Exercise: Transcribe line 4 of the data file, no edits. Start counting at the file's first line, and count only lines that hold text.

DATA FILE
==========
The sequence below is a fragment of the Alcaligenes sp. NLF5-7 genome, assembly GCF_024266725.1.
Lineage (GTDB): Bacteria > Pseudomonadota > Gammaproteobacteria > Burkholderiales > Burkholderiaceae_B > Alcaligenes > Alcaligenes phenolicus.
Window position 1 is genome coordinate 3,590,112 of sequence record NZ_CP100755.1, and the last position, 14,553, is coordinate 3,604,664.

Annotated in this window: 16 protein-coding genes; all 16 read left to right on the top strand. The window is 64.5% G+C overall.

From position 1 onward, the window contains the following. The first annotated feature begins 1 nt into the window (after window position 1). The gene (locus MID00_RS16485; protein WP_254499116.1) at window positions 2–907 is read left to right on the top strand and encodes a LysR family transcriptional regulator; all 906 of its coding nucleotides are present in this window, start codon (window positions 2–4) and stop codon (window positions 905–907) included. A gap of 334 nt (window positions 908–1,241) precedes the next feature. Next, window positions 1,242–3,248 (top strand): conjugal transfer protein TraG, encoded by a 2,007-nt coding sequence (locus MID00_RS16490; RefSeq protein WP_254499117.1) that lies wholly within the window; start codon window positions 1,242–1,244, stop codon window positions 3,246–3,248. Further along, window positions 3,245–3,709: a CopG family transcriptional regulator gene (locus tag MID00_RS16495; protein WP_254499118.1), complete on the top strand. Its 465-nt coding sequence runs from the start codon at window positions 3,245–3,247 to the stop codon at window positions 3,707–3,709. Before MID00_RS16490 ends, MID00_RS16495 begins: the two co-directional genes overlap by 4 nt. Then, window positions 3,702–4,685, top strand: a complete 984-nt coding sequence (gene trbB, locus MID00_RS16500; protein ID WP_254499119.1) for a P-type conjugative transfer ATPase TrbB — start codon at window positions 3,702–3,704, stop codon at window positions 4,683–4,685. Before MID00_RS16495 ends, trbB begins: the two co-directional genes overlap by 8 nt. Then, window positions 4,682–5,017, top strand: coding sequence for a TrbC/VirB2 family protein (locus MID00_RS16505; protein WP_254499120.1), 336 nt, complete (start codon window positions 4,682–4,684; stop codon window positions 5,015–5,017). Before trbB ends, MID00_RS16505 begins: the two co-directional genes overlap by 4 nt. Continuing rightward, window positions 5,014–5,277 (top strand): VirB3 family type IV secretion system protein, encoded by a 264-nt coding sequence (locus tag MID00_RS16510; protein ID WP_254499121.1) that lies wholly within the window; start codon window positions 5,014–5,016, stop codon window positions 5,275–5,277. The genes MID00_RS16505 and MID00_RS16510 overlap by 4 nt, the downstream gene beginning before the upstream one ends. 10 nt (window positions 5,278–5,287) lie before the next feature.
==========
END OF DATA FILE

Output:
Annotated in this window: 16 protein-coding genes; all 16 read left to right on the top strand. The window is 64.5% G+C overall.